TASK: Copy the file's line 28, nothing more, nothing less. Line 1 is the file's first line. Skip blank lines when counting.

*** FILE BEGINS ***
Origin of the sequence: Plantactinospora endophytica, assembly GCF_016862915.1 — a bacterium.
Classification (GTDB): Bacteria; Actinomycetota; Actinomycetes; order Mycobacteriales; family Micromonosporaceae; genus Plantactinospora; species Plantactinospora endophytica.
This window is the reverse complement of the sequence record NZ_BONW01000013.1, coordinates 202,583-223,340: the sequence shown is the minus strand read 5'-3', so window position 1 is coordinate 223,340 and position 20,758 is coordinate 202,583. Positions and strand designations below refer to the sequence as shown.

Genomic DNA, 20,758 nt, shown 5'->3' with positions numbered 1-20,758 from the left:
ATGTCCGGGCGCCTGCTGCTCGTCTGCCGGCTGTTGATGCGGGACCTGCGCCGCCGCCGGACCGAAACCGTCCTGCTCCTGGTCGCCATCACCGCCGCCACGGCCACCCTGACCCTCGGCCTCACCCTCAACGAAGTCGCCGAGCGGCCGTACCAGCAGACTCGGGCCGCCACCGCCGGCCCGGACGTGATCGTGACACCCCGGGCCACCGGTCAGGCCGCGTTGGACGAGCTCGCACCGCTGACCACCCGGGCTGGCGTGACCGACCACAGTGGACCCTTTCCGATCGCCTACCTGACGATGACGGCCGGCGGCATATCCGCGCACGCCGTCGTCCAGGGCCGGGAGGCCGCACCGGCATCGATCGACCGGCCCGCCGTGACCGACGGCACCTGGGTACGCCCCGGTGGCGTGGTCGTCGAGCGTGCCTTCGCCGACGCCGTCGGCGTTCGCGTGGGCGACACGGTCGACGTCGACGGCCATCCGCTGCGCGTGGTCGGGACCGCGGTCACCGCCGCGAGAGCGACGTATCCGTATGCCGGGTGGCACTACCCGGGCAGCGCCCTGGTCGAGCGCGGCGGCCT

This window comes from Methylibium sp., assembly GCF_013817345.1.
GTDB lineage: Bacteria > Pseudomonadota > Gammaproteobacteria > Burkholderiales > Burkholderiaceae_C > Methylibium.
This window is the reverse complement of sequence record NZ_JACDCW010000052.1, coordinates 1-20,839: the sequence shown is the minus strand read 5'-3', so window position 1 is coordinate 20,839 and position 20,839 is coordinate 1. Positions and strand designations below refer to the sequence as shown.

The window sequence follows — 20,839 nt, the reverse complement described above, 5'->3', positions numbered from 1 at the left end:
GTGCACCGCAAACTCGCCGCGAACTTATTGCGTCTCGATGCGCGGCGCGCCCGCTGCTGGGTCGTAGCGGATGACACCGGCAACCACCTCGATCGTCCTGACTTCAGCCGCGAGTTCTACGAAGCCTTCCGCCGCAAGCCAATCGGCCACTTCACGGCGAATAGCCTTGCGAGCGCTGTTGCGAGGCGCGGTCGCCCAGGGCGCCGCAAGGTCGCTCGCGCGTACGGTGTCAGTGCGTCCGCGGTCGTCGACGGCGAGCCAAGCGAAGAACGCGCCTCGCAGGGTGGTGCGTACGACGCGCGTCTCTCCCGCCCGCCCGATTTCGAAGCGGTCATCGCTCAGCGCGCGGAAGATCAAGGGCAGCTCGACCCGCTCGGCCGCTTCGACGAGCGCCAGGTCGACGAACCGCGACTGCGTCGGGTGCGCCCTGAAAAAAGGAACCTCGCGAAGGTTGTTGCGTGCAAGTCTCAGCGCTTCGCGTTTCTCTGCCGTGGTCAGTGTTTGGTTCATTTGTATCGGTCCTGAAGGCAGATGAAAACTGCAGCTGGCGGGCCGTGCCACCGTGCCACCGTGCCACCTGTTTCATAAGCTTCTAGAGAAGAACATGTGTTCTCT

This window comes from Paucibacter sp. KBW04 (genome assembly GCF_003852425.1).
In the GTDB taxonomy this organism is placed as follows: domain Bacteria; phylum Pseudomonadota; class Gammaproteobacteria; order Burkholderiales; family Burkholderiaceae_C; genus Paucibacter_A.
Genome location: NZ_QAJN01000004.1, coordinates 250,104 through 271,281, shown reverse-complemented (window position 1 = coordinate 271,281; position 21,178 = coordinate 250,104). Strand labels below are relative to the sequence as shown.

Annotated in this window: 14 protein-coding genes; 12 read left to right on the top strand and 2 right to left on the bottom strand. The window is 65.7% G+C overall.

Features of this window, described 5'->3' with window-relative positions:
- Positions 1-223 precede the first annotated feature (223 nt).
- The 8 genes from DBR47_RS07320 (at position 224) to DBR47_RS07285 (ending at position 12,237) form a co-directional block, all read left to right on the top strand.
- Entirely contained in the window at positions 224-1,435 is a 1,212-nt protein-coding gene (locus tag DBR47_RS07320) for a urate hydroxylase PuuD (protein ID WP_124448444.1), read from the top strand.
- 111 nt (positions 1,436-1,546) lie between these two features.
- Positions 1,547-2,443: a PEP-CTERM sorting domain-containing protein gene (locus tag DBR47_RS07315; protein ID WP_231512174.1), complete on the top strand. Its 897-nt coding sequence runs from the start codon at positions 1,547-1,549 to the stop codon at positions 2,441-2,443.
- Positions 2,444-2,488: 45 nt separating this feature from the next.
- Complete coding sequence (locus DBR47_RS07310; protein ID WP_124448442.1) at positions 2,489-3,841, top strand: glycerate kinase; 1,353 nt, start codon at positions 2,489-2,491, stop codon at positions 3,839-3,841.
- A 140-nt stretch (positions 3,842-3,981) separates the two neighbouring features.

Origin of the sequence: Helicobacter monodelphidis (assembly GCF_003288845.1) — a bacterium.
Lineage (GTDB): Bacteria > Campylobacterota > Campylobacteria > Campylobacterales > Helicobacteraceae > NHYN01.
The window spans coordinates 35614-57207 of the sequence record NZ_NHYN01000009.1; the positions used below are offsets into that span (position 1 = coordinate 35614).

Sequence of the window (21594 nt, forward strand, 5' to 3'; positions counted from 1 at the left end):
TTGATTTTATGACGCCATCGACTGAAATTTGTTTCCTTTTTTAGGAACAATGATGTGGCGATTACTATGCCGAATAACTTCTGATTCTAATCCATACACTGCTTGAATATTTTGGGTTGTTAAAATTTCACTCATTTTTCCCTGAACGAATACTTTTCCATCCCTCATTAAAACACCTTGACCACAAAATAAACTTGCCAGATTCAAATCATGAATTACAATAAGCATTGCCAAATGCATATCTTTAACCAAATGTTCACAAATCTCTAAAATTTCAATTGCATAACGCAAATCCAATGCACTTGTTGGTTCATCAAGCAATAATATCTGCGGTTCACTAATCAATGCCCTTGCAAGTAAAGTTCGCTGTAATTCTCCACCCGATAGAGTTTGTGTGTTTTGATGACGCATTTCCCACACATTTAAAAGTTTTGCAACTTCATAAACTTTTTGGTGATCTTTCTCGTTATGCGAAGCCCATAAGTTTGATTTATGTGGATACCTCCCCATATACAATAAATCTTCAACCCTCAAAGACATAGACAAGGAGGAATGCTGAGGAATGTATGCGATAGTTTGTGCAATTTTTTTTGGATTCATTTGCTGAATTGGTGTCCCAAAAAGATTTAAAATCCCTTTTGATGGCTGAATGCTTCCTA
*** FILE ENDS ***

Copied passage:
TTGATTTTATGACGCCATCGACTGAAATTTGTTTCCTTTTTTAGGAACAATGATGTGGCGATTACTATGCCGAATAACTTCTGATTCTAATCCATACACTGCTTGAATATTTTGGGTTGTTAAAATTTCACTCATTTTTCCCTGAACGAATACTTTTCCATCCCTCATTAAAACACCTTGACCACAAAATAAACTTGCCAGATTCAAATCATGAATTACAATAAGCATTGCCAAATGCATATCTTTAACCAAATGTTCACAAATCTCTAAAATTTCAATTGCATAACGCAAATCCAATGCACTTGTTGGTTCATCAAGCAATAATATCTGCGGTTCACTAATCAATGCCCTTGCAAGTAAAGTTCGCTGTAATTCTCCACCCGATAGAGTTTGTGTGTTTTGATGACGCATTTCCCACACATTTAAAAGTTTTGCAACTTCATAAACTTTTTGGTGATCTTTCTCGTTATGCGAAGCCCATAAGTTTGATTTATGTGGATACCTCCCCATATACAATAAATCTTCAACCCTCAAAGACATAGACAAGGAGGAATGCTGAGGAATGTATGCGATAGTTTGTGCAATTTTTTTTGGATTCATTTGCTGAATTGGTGTCCCAAAAAGATTTAAAATCCCTTTTGATGGCTGAATGCTTCCTA